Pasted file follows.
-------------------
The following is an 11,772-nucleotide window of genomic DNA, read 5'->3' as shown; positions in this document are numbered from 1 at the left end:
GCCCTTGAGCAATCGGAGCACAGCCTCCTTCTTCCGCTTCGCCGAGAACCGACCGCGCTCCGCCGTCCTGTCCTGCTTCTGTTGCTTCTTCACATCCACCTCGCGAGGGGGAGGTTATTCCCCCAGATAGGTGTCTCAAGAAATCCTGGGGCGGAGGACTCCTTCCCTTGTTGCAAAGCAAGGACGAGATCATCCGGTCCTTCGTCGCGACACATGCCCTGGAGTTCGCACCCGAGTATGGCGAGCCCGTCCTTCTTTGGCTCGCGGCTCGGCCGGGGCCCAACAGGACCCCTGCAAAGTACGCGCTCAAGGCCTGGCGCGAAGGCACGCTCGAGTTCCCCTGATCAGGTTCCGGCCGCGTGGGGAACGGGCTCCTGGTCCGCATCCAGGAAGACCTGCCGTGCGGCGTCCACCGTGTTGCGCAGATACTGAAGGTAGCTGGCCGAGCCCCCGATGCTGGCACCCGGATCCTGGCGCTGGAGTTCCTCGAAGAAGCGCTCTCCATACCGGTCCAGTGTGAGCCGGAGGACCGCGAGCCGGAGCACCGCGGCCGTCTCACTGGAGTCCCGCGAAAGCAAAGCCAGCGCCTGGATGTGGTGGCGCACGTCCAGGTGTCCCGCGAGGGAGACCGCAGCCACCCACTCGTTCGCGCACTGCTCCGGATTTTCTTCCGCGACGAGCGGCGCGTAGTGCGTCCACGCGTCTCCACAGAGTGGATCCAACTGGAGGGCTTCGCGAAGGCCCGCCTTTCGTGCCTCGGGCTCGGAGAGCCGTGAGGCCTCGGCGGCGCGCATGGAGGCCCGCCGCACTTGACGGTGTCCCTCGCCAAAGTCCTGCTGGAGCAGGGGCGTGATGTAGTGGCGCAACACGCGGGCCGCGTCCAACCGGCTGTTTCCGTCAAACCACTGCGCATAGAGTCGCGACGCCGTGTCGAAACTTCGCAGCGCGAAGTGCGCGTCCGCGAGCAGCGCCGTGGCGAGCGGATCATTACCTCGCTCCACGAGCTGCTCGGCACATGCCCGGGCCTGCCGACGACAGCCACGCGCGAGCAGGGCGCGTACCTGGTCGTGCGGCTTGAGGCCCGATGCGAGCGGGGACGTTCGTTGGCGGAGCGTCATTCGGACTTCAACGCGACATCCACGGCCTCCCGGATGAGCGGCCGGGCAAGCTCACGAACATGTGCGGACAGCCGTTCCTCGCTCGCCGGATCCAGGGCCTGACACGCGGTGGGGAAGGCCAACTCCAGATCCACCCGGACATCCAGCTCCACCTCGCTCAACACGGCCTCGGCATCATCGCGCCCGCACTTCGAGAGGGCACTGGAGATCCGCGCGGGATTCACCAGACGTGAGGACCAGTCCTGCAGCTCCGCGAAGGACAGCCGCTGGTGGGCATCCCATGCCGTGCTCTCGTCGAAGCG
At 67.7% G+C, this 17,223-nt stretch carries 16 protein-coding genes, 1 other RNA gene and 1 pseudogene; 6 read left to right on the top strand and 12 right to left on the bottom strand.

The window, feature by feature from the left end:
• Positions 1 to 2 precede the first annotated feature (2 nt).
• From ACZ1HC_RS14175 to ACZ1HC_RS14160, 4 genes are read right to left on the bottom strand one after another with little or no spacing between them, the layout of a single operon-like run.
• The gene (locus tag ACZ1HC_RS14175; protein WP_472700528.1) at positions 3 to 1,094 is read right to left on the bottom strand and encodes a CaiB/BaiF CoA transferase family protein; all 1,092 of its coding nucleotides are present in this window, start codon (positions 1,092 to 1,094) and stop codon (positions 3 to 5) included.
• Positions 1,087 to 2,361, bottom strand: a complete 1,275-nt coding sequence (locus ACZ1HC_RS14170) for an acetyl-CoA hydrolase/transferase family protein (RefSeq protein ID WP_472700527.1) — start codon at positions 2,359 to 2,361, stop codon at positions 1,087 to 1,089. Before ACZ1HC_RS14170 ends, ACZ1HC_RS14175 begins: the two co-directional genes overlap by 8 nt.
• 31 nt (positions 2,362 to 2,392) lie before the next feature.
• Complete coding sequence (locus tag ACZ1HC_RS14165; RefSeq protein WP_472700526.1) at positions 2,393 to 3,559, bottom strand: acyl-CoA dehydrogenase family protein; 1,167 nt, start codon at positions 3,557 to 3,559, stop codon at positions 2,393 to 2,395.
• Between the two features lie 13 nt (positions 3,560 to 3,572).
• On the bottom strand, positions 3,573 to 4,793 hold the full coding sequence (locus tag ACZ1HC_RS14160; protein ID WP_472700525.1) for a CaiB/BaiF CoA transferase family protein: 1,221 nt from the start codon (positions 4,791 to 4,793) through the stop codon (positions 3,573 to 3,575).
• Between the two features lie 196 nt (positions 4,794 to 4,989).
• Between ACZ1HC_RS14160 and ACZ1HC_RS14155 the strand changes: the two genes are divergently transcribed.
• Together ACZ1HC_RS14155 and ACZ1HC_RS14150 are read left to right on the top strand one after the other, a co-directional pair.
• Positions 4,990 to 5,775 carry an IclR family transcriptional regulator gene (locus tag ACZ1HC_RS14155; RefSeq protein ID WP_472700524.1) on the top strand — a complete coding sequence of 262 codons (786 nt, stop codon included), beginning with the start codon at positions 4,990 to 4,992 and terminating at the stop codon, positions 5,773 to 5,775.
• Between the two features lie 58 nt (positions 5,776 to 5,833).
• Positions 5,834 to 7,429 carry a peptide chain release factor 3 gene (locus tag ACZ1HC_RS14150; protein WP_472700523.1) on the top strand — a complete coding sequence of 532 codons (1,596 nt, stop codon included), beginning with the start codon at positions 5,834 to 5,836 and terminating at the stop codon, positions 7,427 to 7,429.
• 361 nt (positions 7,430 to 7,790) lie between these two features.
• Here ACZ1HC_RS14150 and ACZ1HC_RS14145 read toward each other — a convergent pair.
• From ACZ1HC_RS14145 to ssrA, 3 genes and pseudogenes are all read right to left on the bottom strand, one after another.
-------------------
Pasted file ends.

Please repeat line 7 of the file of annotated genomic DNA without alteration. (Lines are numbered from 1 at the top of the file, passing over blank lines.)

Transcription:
• The gene (locus tag ACZ1HC_RS14175; protein WP_472700528.1) at positions 3 to 1,094 is read right to left on the bottom strand and encodes a CaiB/BaiF CoA transferase family protein; all 1,092 of its coding nucleotides are present in this window, start codon (positions 1,092 to 1,094) and stop codon (positions 3 to 5) included.